Sunday 21 September 2014

Yassine El Ghanassy: Prodigal Son or Lost Cause?

It almost passed as a footnote in this week’s Belgian football news: “The Roads of AA Gent and Yassine El Ghanassy part”. The nº 2 in the Belgian league is releasing the 24-year-old winger from his contract. These things happen every day in football. Then why is this case of special interest? Because El Ghanassy is – or was – a player with a talent rarely seen on Belgian football fields, the "white blackbird" most teams hope to discover once every decade or so. AA Gent found one. And now they seem happier without him.

For those unfamiliar with El Ghanassy, in the 2010-2011 season, when he was 20 years of age, the Moroccan Belgian was probably thé hottest sensation in Belgian football, gifted with dribbling skills and assists unseen to any team in the league. A creative genius, the kind of player who can unlock any game all by himself. It did not take long for him to be called up to the national team and to be linked to clubs of the likes of Manchester City. Forget about Anderlecht, this kid was not going to be around in Belgium for long.

El Ghanassy’s creative genius comes with a dark side though. He’s not much of a team player – to put it euphemistically – and he systematically seems to drive his chairman and managers crazy with his caprices and apparent lack of sérieux. The last manager at AA Gent to give the youngster a real chance, Rednic, at the end of last year, watched the winger return home once before a league game after he had learned he would not be in the starting eleven. During another episode, El Ghanassy insisted on taking a penalty although Rednic had expressly assigned another player. Loan spells at West Brom and Heerenveen had been in vain in terms of helping the fickle youngster mature, it seemed.

When Didier Drogba first arrived at Chelsea, he was disappointed to find that, in spite of having signed a lucrative deal at a highly professional club, he was left on his own when it came to arranging tedious practical details, such as finding a flat or a school for his kids and things as mundane as contracting a mobile phone operator. Naturally, Chelsea probably reasoned, he had more than plenty of money to hire people to take care of such things for him. But for someone who did not speak the language, it turned out to be demoralising and quite a distraction: "After all these worries, I didn't feel like integrating [at Chelsea] or multiplying my efforts", Drogba is reported in Soccernomics to have said. Needless to add such a state of mind in turn affects performance, which the club is likely to care very much about and is otherwise willing to pay a lot of money for in wages.

In football, as elsewhere, employers often still reason that they are paying their employees enough to take care of their own problems. It is very difficult, though, to buy someone’s loyalty, or satisfaction with you as an employer and there’s always a club able and willing to pay more to the best players. Since Drogba's early experience, Chelsea has taken strides. When signing Eden Hazard, for instance, it also signed his younger brother, Thorgan – last year’s winner of the Belgian golden boot and currently on loan at Mönchengladbach. This is about recognising that behind a millionaire football player, there is also a person with normal needs and concerns. In a similar move, Chelsea signed the three Belgian Musonda brothers. So (some) clubs are learning. Still, my guess is that, instead of the final €10,000 Hazard is to receive according to his new €250,000 p/w deal at Chelsea, the club may have offered him something that would have cost them less and he may have valued more.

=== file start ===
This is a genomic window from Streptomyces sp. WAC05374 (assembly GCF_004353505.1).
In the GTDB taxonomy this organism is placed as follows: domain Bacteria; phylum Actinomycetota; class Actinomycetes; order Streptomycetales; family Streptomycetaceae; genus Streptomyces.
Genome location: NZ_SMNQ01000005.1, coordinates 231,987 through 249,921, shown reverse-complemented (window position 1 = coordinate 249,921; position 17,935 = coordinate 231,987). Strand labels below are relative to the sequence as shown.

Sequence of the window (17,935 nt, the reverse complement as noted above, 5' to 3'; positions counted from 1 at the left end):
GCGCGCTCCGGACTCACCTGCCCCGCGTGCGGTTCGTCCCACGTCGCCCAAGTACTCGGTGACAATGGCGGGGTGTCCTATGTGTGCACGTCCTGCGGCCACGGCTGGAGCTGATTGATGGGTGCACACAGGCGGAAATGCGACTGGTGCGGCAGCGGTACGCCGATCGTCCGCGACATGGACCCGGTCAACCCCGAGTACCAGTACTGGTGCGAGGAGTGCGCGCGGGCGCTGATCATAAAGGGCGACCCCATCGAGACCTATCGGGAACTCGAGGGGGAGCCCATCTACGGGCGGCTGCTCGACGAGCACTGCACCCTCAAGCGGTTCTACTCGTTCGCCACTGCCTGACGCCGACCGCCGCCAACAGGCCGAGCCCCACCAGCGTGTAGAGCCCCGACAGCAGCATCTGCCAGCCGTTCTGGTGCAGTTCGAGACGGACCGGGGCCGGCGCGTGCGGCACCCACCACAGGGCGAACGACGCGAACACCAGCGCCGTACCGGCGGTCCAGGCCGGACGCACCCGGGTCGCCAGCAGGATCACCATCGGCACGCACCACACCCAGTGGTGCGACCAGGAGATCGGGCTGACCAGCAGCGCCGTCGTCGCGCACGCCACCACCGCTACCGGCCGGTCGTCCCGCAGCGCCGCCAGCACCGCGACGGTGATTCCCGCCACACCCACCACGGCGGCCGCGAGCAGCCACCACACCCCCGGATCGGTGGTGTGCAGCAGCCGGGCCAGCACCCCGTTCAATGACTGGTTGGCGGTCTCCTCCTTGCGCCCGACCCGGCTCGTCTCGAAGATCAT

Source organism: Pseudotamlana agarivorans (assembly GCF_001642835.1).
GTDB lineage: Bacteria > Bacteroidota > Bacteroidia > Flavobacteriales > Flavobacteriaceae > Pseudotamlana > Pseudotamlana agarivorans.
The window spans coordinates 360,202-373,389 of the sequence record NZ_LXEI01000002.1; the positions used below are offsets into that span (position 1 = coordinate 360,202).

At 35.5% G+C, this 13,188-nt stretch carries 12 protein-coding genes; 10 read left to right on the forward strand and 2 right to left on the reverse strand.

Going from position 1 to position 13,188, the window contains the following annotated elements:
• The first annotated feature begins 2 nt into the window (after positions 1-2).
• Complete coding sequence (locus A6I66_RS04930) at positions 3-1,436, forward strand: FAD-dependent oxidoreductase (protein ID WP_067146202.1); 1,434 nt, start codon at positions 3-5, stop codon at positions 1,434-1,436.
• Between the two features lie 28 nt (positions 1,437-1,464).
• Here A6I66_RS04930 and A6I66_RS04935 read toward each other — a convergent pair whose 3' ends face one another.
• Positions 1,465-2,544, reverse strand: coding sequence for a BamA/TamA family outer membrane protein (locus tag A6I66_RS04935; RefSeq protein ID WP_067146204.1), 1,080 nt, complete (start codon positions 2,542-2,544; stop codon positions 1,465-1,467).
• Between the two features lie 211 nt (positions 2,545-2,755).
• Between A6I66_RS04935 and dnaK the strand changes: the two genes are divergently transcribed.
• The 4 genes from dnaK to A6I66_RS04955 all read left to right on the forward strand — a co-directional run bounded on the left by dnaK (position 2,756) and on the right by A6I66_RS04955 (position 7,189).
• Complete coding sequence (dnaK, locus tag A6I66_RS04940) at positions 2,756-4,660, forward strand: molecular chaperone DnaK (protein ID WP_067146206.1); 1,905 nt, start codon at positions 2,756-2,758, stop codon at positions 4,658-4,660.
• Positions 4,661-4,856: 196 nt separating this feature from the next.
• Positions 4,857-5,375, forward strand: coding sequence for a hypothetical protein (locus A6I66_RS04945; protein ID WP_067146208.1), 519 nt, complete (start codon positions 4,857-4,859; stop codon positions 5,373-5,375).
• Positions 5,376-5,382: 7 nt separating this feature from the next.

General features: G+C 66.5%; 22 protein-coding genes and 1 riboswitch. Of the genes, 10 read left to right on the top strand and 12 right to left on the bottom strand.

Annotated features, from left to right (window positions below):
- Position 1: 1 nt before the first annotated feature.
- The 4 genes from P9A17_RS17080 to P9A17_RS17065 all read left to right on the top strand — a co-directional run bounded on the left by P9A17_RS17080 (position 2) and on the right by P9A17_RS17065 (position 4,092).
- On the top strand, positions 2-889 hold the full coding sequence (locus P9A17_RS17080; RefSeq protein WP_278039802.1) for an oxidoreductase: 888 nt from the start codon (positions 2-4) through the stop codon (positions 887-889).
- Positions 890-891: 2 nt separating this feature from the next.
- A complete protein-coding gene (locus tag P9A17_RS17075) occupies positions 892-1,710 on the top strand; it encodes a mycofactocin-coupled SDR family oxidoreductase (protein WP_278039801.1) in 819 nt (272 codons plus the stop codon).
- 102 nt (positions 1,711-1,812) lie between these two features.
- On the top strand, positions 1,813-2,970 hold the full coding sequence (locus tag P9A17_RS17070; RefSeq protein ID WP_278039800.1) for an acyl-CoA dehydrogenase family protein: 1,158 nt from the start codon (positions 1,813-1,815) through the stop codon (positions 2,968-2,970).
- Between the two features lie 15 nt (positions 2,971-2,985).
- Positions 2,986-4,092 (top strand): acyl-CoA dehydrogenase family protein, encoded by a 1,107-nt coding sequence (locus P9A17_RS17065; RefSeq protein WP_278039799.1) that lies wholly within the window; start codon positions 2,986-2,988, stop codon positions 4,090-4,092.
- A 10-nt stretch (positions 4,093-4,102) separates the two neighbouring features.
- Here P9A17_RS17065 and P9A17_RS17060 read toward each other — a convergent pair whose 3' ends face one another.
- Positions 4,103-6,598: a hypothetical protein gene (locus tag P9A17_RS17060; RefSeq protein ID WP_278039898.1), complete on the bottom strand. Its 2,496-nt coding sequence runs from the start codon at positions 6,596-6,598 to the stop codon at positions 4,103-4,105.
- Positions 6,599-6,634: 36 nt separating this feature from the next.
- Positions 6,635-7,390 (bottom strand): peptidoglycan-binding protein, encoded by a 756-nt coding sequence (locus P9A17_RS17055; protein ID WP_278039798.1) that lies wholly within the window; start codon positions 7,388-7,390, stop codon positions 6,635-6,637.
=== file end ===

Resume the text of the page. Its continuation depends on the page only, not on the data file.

Although I am not familiar enough with the specifics of the case of El Ghanassy, it would seem it is not just about understanding his wants, but that he rather has serious issues and that AA Gent did make some efforts to help him with those. What is for sure is that releasing him from his contract after three loan spells is not what they must have had in mind when, in 2011, it became evident they had stumbled upon a nugget of gold. Moreover, in the almost parallel case of Ilombe Mboyo, AA Gent had been able to offload the even much more troubled youngster for a Belgian-league record fee of around €4.5m.

Whatever came before, El Ghanassy is now a free agent. I’ll be curious to see which club will sign him and how long he’ll be without one. At age 24, he will still have quite some potential; when at Heerenveen, for 4 months in 2013, in 14 appearances, he scored 5 goals and had 3 assists. The predictably unpredictable winger may be of interest to a wide range of clubs. The critical success factor will be whether any interested club has the knowhow – rather than the financial muscle – to turn this lost cause into a prodigal son story. 

This task will not be for the faint of heart: although the risk of non-performance can be mitigated, e.g. by performance-based contracts, it could upset the dressing room to have an enfant terrible who gets special treatment. But then some players may require more love than others and as long as the guidance is potentially equally available to others who may be in need of it, it may well be preferable over assuming players have the money to get all the help they need outside. So, who’s up for the challenge?

Source: gva.be